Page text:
Tiny computer taking the world by storm

June 5, 2013 7:44:10 PM PDT
Imagine a computer that fits in your hand and costs less than 50 bucks. Well, there is one, and it's taking the world by storm.

Tinkerers and do-it-yourselfers from around the world flooded the Maker Faire in San Mateo. While the gadgets and dodads got plenty of people gawking, it was a tiny little computer that had everyone talking.

It's called an Arduino.

"There are billions of these parts out there now, it's in everything," Arduino user Bob Martin said.

An Arduino is a single-board microcontroller designed to make it easier to incorporate electronics into, well, anything.

"There is so much cool stuff you can enable, because we have like, basically, three computers on the bike," said Adam Vollmer with Faraday Bicycles.

San Francisco-based Faraday Electric Bicycles built Arduino's into their bikes.

"We got an ambient light sensor that looks at how bright it is, and turns the light on automatically, we're going to have bluetooth, so it will like talk to your phone, it will track where your bike is, how far you've ridden, you can adjust the pedal assist," Vollmer said.

An Arduino is usually about the size of a credit card, but it can scaled down to be as small as a quarter. It is a simple, straightforward computer circuit board that contains just the basics needed for programming. Just a decade ago, people would have to make one of these from scratch.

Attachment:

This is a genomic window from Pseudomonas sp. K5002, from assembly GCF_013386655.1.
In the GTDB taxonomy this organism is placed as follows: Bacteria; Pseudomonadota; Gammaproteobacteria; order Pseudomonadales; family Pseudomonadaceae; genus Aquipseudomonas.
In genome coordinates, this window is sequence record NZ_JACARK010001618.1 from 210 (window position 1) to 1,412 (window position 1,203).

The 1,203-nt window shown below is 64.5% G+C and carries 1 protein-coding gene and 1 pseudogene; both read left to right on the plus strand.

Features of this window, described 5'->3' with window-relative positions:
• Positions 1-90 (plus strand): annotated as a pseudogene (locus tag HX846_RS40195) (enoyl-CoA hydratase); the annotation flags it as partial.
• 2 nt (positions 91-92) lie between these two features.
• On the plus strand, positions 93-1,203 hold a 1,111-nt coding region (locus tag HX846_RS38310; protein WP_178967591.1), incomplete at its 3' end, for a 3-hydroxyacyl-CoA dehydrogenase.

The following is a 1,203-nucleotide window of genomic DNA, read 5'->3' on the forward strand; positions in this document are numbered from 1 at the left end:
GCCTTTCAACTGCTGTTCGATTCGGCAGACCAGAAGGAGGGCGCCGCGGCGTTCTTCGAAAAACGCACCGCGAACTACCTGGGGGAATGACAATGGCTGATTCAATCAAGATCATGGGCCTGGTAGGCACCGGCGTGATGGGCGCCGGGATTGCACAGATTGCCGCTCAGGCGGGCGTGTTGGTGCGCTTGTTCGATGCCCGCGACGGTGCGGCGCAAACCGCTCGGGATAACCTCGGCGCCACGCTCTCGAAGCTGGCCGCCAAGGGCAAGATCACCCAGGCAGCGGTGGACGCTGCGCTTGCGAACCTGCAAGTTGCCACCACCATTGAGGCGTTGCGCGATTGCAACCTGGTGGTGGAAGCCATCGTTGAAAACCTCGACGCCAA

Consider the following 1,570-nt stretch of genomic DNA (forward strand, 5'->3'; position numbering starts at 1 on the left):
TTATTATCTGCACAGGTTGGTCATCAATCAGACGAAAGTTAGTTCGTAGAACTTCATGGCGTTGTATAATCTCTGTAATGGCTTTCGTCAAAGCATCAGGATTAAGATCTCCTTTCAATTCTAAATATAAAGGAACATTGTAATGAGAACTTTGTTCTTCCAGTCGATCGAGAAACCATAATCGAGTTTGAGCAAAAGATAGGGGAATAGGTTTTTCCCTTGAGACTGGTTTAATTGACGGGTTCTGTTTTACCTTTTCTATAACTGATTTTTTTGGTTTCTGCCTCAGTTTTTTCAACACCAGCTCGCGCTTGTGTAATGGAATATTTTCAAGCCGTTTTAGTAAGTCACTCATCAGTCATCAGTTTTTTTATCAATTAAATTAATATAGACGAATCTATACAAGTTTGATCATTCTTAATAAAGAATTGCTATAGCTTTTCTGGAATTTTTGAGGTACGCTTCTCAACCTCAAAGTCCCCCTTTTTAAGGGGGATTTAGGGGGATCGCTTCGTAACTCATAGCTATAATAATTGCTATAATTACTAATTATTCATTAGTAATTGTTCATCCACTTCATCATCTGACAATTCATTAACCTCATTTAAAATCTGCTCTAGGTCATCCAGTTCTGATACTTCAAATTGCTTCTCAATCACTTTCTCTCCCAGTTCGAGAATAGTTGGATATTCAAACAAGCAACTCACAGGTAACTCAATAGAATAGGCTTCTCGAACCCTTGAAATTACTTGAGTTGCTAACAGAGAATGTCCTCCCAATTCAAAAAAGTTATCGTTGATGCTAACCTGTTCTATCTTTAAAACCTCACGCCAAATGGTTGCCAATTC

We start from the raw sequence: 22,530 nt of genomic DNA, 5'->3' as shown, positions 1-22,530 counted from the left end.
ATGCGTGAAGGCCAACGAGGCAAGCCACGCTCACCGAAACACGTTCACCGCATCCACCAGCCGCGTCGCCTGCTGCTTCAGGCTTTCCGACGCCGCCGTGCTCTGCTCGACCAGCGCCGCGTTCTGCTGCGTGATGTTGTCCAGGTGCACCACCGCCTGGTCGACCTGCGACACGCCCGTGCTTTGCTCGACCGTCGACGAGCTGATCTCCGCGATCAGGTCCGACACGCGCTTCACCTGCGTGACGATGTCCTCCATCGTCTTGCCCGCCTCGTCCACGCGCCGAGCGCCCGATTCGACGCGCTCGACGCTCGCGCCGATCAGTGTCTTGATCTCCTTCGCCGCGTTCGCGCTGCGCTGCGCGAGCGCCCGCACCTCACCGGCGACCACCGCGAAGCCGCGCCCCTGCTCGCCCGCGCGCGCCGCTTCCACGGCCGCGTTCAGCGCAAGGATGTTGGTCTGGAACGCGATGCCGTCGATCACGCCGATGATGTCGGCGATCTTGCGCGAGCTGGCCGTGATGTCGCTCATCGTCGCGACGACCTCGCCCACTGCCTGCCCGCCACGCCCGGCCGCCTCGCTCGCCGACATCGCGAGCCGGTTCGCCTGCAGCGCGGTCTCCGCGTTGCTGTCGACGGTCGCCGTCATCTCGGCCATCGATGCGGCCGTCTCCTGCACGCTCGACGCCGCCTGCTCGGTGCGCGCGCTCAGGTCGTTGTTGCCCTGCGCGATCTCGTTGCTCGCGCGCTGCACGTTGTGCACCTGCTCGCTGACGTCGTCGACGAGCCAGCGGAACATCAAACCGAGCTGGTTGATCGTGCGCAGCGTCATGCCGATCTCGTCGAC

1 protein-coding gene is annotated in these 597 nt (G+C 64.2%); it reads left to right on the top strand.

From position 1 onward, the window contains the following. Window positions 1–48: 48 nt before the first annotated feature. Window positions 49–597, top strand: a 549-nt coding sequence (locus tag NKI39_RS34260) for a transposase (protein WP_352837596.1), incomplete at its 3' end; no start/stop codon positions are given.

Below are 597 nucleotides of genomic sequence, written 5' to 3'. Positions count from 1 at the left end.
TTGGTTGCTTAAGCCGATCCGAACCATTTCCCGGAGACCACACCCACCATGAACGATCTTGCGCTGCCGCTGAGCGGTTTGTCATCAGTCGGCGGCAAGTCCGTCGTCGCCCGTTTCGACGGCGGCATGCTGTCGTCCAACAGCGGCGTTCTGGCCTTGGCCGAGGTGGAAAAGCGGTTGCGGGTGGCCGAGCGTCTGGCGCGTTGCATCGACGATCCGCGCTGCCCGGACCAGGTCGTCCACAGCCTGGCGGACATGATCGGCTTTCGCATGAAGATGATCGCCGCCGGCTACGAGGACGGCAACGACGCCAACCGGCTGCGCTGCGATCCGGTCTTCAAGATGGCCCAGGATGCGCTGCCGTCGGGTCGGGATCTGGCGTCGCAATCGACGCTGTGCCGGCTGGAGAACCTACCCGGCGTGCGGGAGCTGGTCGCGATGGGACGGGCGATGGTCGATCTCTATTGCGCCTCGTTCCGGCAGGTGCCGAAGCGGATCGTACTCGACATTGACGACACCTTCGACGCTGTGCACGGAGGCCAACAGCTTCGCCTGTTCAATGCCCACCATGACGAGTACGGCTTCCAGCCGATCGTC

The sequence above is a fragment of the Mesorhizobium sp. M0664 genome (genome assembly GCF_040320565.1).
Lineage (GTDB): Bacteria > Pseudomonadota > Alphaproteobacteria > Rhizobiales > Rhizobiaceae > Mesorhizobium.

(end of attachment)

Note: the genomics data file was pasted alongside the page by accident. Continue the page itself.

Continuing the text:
"What would have previously taken a medium level hobbyist a week to accomplish, you can accomplish with Arduino in 15 minutes," said Michael Gregg with Cinch Circuits. "You just plug things together and it starts working."

The first Arduino showed up in an Italian design school. Massimo Banzi is one of the founders of Arduino.

"I see all this amazing stuff that people are doing, and I am constantly still finding moments where I go, wow," Banzi said.

He shared Arduino with the world, allowing anyone to buy it and use it anyway they want.

"Our angle is to really have people who have no experience in electronics and software, and make them able to create this kind of intelligent interactive object," he said.

Arduino's are now a key part of the "maker" movement, a growing trend of people building things. It costs less than $50.

The Arduino is not the most advanced board available, and that is by design. The goal is to keep the design simple in order to give people a chance to learn, and then build on the technology themselves.

"But if you make it for people to use, they can create amazing stuff," Banzi said. "So I think it's more important to take care of the experience that people have when they learn and they use, then to give them power."

written and produced by Ken Miguel


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